07/18/12 12:01 AM ET
Nats send autographed Harper bat to Ozzie
By Joe Frisaro / MLB.com
A stir was created after Guillen took issue with Harper showing a bat that didn't have much pine tar on it in the fourth inning at Marlins Park.
The story received plenty of attention as Guillen felt he was being shown up, and Nationals manager Davey Johnson felt the Marlins manager was trying to intimidate his player.
During the feud, several Washington players pulled a prank. Adam LaRoche had Harper sign a bat for him. Harper didn't know the purpose, but it's common for players to get autographs from each other.
From there, LaRoche added next to the signature, "To my hero, Ozzie, love you."
The Nationals players had the bat smeared with pine tar and sent it to Guillen.
"It was funny," Guillen said. "I've got a few friends on their side. All those guys were making fun of me. I found out later they made the kid sign the bat. They put the rest. 'To my hero, Ozzie, love you.'"
From his playing days with the White Sox, Guillen remembers seeing LaRoche as a young child. LaRoche's father, Dave, formerly pitched in Chicago.
Guillen noted that he remains a fan of Harper, and he considers the pine-tar issue over.
"To make this thing clear, I don't have anything against the kid," Guillen said. "I don't. Whatever happened, happened. Whatever I say, I say. Whatever my reaction was, it was. But I think this kid is going to be good for the game. No doubt. This kid is very good. We need players like that to come out and play the game right. That's good. I think what he did, maybe he did because he's a kid. I hope he learned from that.
"His manager said I was trying to intimidate him. I wasn't. That was the last thing on my mind. I hope he learned from that and moved on."
Marlins know winning would calm trade winds
CHICAGO -- Win now or face the possibility of changes to the roster. The Marlins are basically in that situation as the July 31 non-waiver Trade Deadline approaches.
Coming off a four-game split with the Nationals, the Marlins opened a three-game set against the Cubs at Wrigley Field on Tuesday.
"It's up to the players," Marlins manager Ozzie Guillen said. "If we're playing good this week, they'll be fine. If we're not, that's everywhere. That's everywhere with teams in our situation. If you want to stay here, just win some games."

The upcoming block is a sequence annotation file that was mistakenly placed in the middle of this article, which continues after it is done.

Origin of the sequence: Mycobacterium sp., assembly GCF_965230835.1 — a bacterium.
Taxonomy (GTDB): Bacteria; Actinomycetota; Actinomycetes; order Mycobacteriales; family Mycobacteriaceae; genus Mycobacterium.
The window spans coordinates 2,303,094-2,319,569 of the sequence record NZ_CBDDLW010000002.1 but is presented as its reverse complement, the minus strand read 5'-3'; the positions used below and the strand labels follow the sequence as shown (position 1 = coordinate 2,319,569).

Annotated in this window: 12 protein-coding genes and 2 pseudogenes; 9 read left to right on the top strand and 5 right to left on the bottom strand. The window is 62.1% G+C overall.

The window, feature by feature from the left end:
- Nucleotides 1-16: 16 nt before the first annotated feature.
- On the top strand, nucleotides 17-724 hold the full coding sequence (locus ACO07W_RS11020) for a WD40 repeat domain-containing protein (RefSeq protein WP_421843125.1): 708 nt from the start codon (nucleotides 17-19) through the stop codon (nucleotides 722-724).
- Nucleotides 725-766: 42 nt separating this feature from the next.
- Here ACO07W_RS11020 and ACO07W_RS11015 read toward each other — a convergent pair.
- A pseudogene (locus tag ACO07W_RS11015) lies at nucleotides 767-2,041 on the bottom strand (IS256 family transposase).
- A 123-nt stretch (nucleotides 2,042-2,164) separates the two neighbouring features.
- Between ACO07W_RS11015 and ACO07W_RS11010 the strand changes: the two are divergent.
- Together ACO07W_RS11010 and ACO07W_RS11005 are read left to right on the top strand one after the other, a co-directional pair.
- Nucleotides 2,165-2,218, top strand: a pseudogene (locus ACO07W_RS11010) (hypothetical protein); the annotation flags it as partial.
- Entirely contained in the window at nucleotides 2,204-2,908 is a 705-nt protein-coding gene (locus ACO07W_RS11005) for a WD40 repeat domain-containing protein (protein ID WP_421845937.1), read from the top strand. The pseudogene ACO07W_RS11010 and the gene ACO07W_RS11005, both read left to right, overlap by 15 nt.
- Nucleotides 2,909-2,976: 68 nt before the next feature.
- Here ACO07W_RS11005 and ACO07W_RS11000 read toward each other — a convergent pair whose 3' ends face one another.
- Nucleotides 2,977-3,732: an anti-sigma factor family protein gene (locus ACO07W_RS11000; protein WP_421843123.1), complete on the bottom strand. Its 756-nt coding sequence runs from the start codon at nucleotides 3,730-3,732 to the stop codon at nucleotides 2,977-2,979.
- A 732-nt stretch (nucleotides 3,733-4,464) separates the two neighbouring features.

The Marlins have a standing policy of listening to possible offers for any of their players. That said, the club has no intention of trading slugger Giancarlo Stanton.
If the Marlins fall further back by the end of the month, right-hander Anibal Sanchez could be a possible trade candidate. Sanchez is a free agent after the season, and Miami hasn't sought to sign him long term.
Guillen noted that the players need to do their part right now and show they can make a playoff push.
"I want everybody here," Guillen said. "The front-office people want everybody here. A few people want to finish the season with the players we had from the start. They want to win this thing.
"It's up to the players. If they play good, nobody is going to leave. If that play bad, that's part of the business."
Elbow likely to keep Oviedo out this season
CHICAGO -- Chances of Juan Carlos Oviedo pitching for the Marlins this season are slim.
An MRI exam showed the 30-year-old reliever has a sprained ulnar collateral ligament in his right elbow. Oviedo may get a second opinion.
The setback means the reliever likely won't be available for the rest of the season.
Oviedo is scheduled to come off the restricted list on July 23. At that time, he will be placed on the disabled list.
"I feel terrible for him," Marlins president of baseball operations Larry Beinfest said. "I think he handled his mistake well. I feel bad for us, in that, at least in the short term or maybe not at all, we're not going to have production from him. It's a sad situation, all the way around."
Oviedo, formerly Leo Nunez, was suspended eight weeks for playing under a false identity.
The hope was to have him activated on July 23, when he would have offered experience to the back end of the bullpen.